Sweden Jump to Glory at Hickstead
This is the second major Nations Cup competition we have seen in the last week. First was at Aachen in Germany and now we are at Hickstead in the UK. This is the penultimate of the seven rounds of the Nations Cup series this year which takes place between May and August. The current leader with 320 points is France with Switzerland in second with 270 points. There are ten countries participating in this year’s competition with Great Britain before the competition today occupying last place with only 120 points.
After the intense heat of yesterday, it was a relief to have cooler conditions. The first class of the day was an international qualifier sponsored by The Old Lodge Stud. Like last time we were at Hickstead, the class was won by the first to go Guy Williams riding Chilli in the one round competition against the clock. He went round in 62.71 seconds. In second was the well known daughter of Bruce Springsteen, Jessica, riding Hungry Heart for the USA in 66.20 seconds. Third was Irish rider Michael Duff, riding Be Con Champo just behind with 66.24 seconds.
The second course for the day was the Bunn Leisure International Stakes, another jumping exercise with only one round and against the clock. There were 31 who started from 9 different countries from as far away as Brazil, a few from the USA and others from European countries. The winner in 60.59 seconds was Amanda Derbyshire, riding her own Oasis Spirit. In second was another British rider, Jessica Mendoza, the second to last to go. She was riding Dollar Girl 66 and completed in 61.48 seconds. In third was Catherine Tyree riding Bec Lorenzo for the United States. She too had a clear round, this time in 62.74 seconds.
We have to remember that this is the Royal International Horse Show, and as such, there are dozens and dozens of showing classes. Hundreds of horses compete in the various classes and the final few have their championships judged in the main international arena. The Supreme Working Hunter Championship was on today’s menu, and this was won by Rory Gilsenan riding nine year old Atlantic Slim.
Now for the main event of the day, The Great Britain Nations Cup for the Edward, Prince of Wales Trophy – sponsored by Longines. The first few achieved clear rounds before the first British rider Amanda Derbyshire riding Roulette BH, sadly ended in disaster as the two parted company at the water in the most horrid of falls. For some time the class was held up while the officials, who were very quick and efficient I may say, attended to both horse and rider. Both were transported off to their relevant healthcare facilities for proper check-ups. The rest of the class continued without incident. At the half way point, Sweden were in the lead on a total of no faults, followed by Ireland and Belgium, both teams with only 4 faults. Italy came next with 5 faults and USA came next with 8. Brazil had a total of 9 followed by Germany with 13 faults and following the British difficulties with their first rider, Great Britain ended the first part with 20 faults.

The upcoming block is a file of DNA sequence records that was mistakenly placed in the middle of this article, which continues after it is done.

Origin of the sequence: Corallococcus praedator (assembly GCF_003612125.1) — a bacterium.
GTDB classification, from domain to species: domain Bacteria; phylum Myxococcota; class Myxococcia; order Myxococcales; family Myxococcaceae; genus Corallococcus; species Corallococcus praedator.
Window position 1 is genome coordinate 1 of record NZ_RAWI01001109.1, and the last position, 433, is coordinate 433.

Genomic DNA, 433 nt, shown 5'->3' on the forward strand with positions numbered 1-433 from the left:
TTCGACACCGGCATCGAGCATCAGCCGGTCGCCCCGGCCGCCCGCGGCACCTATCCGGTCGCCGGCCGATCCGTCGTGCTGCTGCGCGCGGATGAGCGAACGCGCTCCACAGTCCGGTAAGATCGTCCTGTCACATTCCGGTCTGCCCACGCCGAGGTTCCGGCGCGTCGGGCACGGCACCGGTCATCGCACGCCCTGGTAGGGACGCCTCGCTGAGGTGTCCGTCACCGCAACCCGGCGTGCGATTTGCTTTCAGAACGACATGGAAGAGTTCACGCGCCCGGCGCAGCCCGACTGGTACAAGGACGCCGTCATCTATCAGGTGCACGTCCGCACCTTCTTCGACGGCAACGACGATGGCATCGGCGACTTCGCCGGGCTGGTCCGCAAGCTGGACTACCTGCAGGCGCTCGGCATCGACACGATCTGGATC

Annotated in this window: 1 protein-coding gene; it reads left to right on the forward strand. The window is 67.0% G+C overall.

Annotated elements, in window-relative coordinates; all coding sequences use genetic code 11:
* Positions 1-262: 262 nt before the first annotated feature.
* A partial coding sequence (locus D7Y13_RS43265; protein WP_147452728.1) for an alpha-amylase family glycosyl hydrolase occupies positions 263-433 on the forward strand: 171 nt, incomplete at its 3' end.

Just before the start of the second round, when the teams go in order of worst to best following the results of the first round, good news came through that Amanda Derbyshire and her horse Roulette BH were comfortable and were not expected to have any lasting effects from their horrible fall.
It looked as though the Swedish team were well in the driving seat and they would take all the beating following their really confident first round. Their first rider Fredrik Jonsson riding Cold Play added the first faults to the Swedish total with one pole down – 4 faults. The following two in, Angelie von Essen riding Luikan Q and Peder Fredricson riding Zacromento had no faults, so by the time the fourth rider from each team started, Sweden couldn’t be beaten, so Rolf-Goran Bengtsson riding Oak Grove’s Carlyle didn’t even have to ride. Sweden won with a total of 4 faults from their two rounds.
The tussle for second and third was what the competition became all about. Both Irish and Belgian riders had mixed fortunes with Belgium collecting another 12 faults from their riders which rather put them out of contention. Ireland faired rather better with an addition of only 4 faults to their total. So they came second. Belgium slipped to fourth place with Italy sneaking the third spot with a total of 10 faults. The USA, Brazil, Germany and Great Britain filled the other places in that order, each country collecting a total of 20 or more faults. It is also worth noting that The Nations Cup series is one of the main qualifiers for the Olympic Games, and with Japan now less than a year away, it is beginning to look doubtful that Great Britain will qualify to be able to field a team. However, Ben Maher of Great Britain is riding out of his skin at the moment. He went clear in both rounds riding Tic Tac
In the press conference afterwards, confirmation that both Amanda Derbyshire and her horse were both recovering well by show director Edward Bunn. Chef d’equipe for the Swedish Team, Henrik Ankarcrona was obviously delighted to have won a second Nations Cup this year, their first at home in Falsterbo and now Hickstead. This is the first time that Sweden had ever won the event at Hickstead. The course was designed for the first time by Paul Connor.
It was disappointing that the crowd, which had been quite good for the first round – nothing like last week’s 40,000 at Aachen, but good for Hickstead, rather dispersed after it became fairly clear, provided there were no hiccups, Sweden would win. Show director Edward Bunn rather riley suggested that they may have gone shopping?